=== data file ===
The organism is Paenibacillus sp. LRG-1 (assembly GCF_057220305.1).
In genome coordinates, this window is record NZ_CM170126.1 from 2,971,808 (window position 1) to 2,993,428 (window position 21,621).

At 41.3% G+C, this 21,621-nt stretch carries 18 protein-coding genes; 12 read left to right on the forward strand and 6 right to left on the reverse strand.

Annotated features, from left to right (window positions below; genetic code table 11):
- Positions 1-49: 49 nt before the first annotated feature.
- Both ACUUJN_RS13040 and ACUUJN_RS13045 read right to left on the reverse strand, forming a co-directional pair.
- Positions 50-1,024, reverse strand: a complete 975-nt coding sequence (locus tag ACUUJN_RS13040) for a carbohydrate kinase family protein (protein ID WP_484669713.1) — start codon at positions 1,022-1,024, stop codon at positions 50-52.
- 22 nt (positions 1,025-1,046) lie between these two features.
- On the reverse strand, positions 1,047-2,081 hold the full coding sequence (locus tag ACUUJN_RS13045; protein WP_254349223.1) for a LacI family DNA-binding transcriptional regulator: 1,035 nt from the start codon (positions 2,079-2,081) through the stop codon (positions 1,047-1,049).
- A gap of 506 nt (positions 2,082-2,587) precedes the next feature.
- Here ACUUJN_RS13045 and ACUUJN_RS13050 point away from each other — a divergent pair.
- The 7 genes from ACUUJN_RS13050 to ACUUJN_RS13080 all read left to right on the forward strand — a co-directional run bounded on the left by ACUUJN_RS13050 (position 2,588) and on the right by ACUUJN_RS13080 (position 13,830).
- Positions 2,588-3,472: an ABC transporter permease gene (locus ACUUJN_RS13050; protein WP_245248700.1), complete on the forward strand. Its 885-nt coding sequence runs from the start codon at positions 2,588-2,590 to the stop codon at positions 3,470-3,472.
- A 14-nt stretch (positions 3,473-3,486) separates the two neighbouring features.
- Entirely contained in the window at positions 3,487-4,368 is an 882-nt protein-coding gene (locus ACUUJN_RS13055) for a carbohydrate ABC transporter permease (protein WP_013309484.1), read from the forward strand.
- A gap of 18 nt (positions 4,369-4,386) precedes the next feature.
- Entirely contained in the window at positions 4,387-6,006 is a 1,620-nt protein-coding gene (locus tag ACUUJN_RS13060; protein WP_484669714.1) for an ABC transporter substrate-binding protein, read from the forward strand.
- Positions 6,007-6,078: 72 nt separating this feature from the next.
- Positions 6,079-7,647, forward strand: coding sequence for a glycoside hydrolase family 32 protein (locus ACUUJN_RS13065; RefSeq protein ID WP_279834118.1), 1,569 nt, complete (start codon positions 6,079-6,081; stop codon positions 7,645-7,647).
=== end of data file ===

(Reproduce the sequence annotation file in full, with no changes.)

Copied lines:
The organism is Paenibacillus sp. LRG-1 (assembly GCF_057220305.1).
In genome coordinates, this window is record NZ_CM170126.1 from 2,971,808 (window position 1) to 2,993,428 (window position 21,621).

At 41.3% G+C, this 21,621-nt stretch carries 18 protein-coding genes; 12 read left to right on the forward strand and 6 right to left on the reverse strand.

Annotated features, from left to right (window positions below; genetic code table 11):
- Positions 1-49: 49 nt before the first annotated feature.
- Both ACUUJN_RS13040 and ACUUJN_RS13045 read right to left on the reverse strand, forming a co-directional pair.
- Positions 50-1,024, reverse strand: a complete 975-nt coding sequence (locus tag ACUUJN_RS13040) for a carbohydrate kinase family protein (protein ID WP_484669713.1) — start codon at positions 1,022-1,024, stop codon at positions 50-52.
- 22 nt (positions 1,025-1,046) lie between these two features.
- On the reverse strand, positions 1,047-2,081 hold the full coding sequence (locus tag ACUUJN_RS13045; protein WP_254349223.1) for a LacI family DNA-binding transcriptional regulator: 1,035 nt from the start codon (positions 2,079-2,081) through the stop codon (positions 1,047-1,049).
- A gap of 506 nt (positions 2,082-2,587) precedes the next feature.
- Here ACUUJN_RS13045 and ACUUJN_RS13050 point away from each other — a divergent pair.
- The 7 genes from ACUUJN_RS13050 to ACUUJN_RS13080 all read left to right on the forward strand — a co-directional run bounded on the left by ACUUJN_RS13050 (position 2,588) and on the right by ACUUJN_RS13080 (position 13,830).
- Positions 2,588-3,472: an ABC transporter permease gene (locus ACUUJN_RS13050; protein WP_245248700.1), complete on the forward strand. Its 885-nt coding sequence runs from the start codon at positions 2,588-2,590 to the stop codon at positions 3,470-3,472.
- A 14-nt stretch (positions 3,473-3,486) separates the two neighbouring features.
- Entirely contained in the window at positions 3,487-4,368 is an 882-nt protein-coding gene (locus ACUUJN_RS13055) for a carbohydrate ABC transporter permease (protein WP_013309484.1), read from the forward strand.
- A gap of 18 nt (positions 4,369-4,386) precedes the next feature.
- Entirely contained in the window at positions 4,387-6,006 is a 1,620-nt protein-coding gene (locus tag ACUUJN_RS13060; protein WP_484669714.1) for an ABC transporter substrate-binding protein, read from the forward strand.
- Positions 6,007-6,078: 72 nt separating this feature from the next.
- Positions 6,079-7,647, forward strand: coding sequence for a glycoside hydrolase family 32 protein (locus ACUUJN_RS13065; RefSeq protein ID WP_279834118.1), 1,569 nt, complete (start codon positions 6,079-6,081; stop codon positions 7,645-7,647).